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San Diego Panda Canyon changes

Posted by Jeroen Jacobs | Date: 2011 03 10 | In: San Diego Zoo


It’s two weeks into the construction of a new exhibit area in the San Diego Zoo’s Panda Canyon, which will extend into the giant panda viewing area and bring together (but not in the same enclosure!) the scaly, feathered, and furry from the panda’s home region. It’ll be like a reconstruction of “the old neighborhood,” where animals of many species live in proximity, as they would in the wild.

What’s happening? Well, a new construction fence has been erected, replacing the beloved, but temporary, panda mural wall and allowing even more space to work in. Old concrete works were removed, perching and climbing material stored there was moved to another area, and the beginnings of the pathways graded while maintaining some of the larger trees. It was pretty noisy, but it’s exciting to watch the area beginning to take shape.

And what about the bears? Little Yun Zi is now being housed off exhibit in a completely shielded area as far away from the noise as he can be. Longtime Zoo visitors may remember Shi Shi’s old exhibit: that’s where Yunnie is now. While he is not on exhibit right now, guests may occasionally catch a glimpse of him climbing a tree or strolling about his enclosure from across the street on the elevated walkway’s U-turn (this walkway leads from Lost Forest to Panda Canyon).

Bai Yun and Gao Gao remain in the main viewing area. On noisier days, Bai does have access to her exhibit bedroom, and she is free to move inside. This does take her out of view, but it is quieter, and we appreciate our guests’ understanding her need for quiet. Since spring and the potential of an estrus and mating season are coming, she’s being carefully monitored by researchers and keepers.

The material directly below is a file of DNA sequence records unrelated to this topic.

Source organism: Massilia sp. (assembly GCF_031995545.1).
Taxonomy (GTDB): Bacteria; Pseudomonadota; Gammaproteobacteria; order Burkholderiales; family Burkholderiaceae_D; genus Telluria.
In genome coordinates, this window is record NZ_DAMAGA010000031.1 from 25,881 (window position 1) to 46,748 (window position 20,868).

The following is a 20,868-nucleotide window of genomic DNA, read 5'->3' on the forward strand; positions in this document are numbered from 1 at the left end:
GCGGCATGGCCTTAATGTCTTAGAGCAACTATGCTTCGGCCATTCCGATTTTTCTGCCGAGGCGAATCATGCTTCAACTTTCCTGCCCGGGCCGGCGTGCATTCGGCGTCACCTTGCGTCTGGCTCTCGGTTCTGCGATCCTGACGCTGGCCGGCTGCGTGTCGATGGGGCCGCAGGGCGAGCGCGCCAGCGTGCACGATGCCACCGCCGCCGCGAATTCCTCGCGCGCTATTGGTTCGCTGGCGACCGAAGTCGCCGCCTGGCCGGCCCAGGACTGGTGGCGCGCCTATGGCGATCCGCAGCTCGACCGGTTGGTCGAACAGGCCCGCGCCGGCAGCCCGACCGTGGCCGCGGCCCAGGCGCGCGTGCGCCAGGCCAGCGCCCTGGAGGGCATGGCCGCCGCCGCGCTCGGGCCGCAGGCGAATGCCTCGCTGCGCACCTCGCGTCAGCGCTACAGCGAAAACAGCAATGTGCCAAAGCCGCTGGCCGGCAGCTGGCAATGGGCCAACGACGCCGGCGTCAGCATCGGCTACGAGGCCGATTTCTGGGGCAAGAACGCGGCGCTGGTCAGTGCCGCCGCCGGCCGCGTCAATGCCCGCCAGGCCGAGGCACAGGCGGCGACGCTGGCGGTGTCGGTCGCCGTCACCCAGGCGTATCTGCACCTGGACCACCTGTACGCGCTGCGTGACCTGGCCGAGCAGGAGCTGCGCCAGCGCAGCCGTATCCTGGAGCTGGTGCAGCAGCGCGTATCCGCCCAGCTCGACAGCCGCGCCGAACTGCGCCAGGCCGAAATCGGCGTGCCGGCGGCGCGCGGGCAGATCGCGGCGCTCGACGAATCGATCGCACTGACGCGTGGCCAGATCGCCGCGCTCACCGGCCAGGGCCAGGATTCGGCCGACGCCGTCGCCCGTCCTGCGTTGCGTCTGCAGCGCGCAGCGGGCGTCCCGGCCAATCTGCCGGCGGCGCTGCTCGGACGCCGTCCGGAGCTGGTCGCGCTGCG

Gao remains in his far-right exhibit and seems unbothered by it all. He’s well protected from the noise and has plenty of bamboo, of course, so he’s just fine. Both of the adult pandas recently completed their annual checkups. And Gao has been scent marking and vocalizing—to lure the keepers or Bai Yun? It’s encouraging, but we don’t know for sure just yet. The answer to this question will reveal itself in time, so we all have to be patient.

Rest assured, however, that should estrus begin and a mating season be possible, the animal care staff will put the needs of the pandas above all; isn’t that always the way in Panda Canyon?

Ellie Rosenbaum (a panda narrator at the San Diego Zoo)

Source: San Diego Zoo

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